Updated: September 3, 2019 12:03:39 pm
India’s Chandrayaan-2 successfully completed its fifth and final lunar-bound orbit maneuver on Sunday, Indian Space Research Organisation (ISRO) announced. In a tweet, the space agency wrote, “The final and fifth Lunar bound orbit maneuver for Chandrayaan-2 spacecraft was performed successfully today (September 01, 2019) at 1821 hrs IST.”
The spacecraft has reached into an orbit that is 119 km from the lunar surface at its nearest point, and 127 km at the farthest. The next operation is the separation of the Vikram lander from the orbiter. Following this, there will be two deorbit maneuvers for the lander to prepare its landing in the south polar region of the moon. It had successfully performed its fourth lunar orbit manoeuvre on Friday.
The final and fifth Lunar bound orbit maneuver for Chandrayaan-2 spacecraft was performed successfully today (September 01, 2019) at 1821 hrs IST.
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— ISRO (@isro) September 1, 2019
What is the next step for Chandrayaan-2
The mission has a few more milestones to cross before the Lander and Rover components of the spacecraft, called Vikram and Pragyaan respectively, make a soft landing on the Moon’s surface on September 7.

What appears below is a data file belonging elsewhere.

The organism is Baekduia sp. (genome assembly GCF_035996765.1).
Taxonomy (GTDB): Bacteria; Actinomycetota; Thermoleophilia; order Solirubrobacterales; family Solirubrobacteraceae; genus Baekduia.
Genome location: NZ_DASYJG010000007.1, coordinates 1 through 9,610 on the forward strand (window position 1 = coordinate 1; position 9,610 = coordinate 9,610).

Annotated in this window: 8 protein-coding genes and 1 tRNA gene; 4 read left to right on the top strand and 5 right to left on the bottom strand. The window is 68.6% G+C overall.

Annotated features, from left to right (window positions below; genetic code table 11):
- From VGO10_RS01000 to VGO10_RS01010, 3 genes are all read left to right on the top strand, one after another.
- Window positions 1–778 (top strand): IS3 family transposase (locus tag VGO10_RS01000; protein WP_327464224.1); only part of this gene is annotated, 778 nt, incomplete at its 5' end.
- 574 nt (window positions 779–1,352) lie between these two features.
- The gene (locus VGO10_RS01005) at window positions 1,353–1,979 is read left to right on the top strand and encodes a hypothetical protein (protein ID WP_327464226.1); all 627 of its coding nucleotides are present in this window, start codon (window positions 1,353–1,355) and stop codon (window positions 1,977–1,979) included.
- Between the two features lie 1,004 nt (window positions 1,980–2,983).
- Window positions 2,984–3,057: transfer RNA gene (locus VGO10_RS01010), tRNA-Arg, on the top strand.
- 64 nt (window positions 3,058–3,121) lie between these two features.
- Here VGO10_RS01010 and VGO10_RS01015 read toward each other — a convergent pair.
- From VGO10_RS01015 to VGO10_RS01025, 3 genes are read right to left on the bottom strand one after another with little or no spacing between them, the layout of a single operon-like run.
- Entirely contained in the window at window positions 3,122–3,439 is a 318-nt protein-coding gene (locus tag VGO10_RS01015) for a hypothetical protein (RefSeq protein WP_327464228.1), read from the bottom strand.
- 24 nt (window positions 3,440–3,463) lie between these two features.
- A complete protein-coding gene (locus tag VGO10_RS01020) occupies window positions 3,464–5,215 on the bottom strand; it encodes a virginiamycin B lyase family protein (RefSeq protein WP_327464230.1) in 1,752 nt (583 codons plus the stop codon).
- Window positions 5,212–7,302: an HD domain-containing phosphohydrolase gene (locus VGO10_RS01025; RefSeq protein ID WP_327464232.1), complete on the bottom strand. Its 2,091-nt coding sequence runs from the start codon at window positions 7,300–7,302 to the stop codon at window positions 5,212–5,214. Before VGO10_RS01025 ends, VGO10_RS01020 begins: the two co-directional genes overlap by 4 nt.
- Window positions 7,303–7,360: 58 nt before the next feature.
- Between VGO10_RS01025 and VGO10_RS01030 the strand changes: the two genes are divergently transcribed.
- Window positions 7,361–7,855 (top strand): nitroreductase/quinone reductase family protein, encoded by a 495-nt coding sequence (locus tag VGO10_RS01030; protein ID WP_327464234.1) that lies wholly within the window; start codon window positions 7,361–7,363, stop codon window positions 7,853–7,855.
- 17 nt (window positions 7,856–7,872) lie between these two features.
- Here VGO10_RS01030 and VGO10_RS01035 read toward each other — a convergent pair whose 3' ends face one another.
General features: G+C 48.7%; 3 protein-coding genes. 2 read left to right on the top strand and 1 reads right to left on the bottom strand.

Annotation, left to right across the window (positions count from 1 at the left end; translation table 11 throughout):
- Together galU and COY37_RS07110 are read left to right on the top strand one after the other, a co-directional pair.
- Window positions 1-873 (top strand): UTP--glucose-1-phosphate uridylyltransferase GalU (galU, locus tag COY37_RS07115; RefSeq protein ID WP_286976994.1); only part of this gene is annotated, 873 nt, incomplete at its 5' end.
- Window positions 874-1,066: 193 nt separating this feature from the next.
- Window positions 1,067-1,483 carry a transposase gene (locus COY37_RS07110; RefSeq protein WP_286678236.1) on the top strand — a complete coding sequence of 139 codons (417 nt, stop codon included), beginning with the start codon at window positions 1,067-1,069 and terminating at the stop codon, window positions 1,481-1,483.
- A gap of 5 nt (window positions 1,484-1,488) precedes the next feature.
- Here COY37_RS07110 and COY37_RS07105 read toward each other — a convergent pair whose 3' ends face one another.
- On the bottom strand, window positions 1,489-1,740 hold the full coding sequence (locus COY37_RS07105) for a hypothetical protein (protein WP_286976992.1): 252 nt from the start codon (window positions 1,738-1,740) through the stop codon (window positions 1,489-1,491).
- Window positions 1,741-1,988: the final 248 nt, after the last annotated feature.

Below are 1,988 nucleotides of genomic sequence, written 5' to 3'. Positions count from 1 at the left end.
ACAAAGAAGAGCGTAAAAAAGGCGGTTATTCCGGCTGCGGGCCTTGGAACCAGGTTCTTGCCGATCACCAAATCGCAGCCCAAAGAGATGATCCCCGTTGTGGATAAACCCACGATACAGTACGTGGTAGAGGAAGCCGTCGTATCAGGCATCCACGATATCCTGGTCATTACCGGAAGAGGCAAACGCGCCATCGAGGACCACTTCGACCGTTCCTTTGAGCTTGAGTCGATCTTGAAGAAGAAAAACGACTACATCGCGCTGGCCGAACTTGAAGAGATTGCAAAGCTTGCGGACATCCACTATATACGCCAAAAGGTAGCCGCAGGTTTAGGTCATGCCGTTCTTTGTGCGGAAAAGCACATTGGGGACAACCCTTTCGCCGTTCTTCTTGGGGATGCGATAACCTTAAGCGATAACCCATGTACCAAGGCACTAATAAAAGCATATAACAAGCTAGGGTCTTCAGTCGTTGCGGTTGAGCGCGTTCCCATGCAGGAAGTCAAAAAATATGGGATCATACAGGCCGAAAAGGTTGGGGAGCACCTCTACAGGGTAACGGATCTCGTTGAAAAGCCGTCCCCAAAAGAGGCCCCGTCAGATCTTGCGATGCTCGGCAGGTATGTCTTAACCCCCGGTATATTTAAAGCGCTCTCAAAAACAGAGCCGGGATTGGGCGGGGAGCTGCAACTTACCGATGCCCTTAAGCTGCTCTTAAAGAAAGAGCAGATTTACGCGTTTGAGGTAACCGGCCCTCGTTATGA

September 2: The lander will separate from the Orbiter and enter into a 100 km X 30 km orbit around the Moon. It will then perform a series of complex manoeuvres.
September 7: The Lander and Rover components of the spacecraft will make a soft landing in the South polar region of the Moon, unexplored by science so far. According to the Indian Space Research Organisation (ISRO), the south pole is especially interesting because of the lunar surface area here that remains in shadow is much larger than that at the north pole. There is a possibility of the presence of water in permanently shadowed areas around it.
ISRO Chairman K Sivan has said the proposed soft-landing on the Moon is going to be a “terrifying” moment as it is something ISRO has not done before. On August 20, Chandrayaan-2 mission crossed a key milestone in its journey to the Moon, after it entered the lunar orbit, almost 30 days after being launched on July 22 from the Satish Dhawan Space Centre in Sriharikota.
The mission objective of Chandrayaan-2 is to develop and demonstrate the key technologies for end-to-end lunar mission capability, including soft-landing and roving on the lunar surface.
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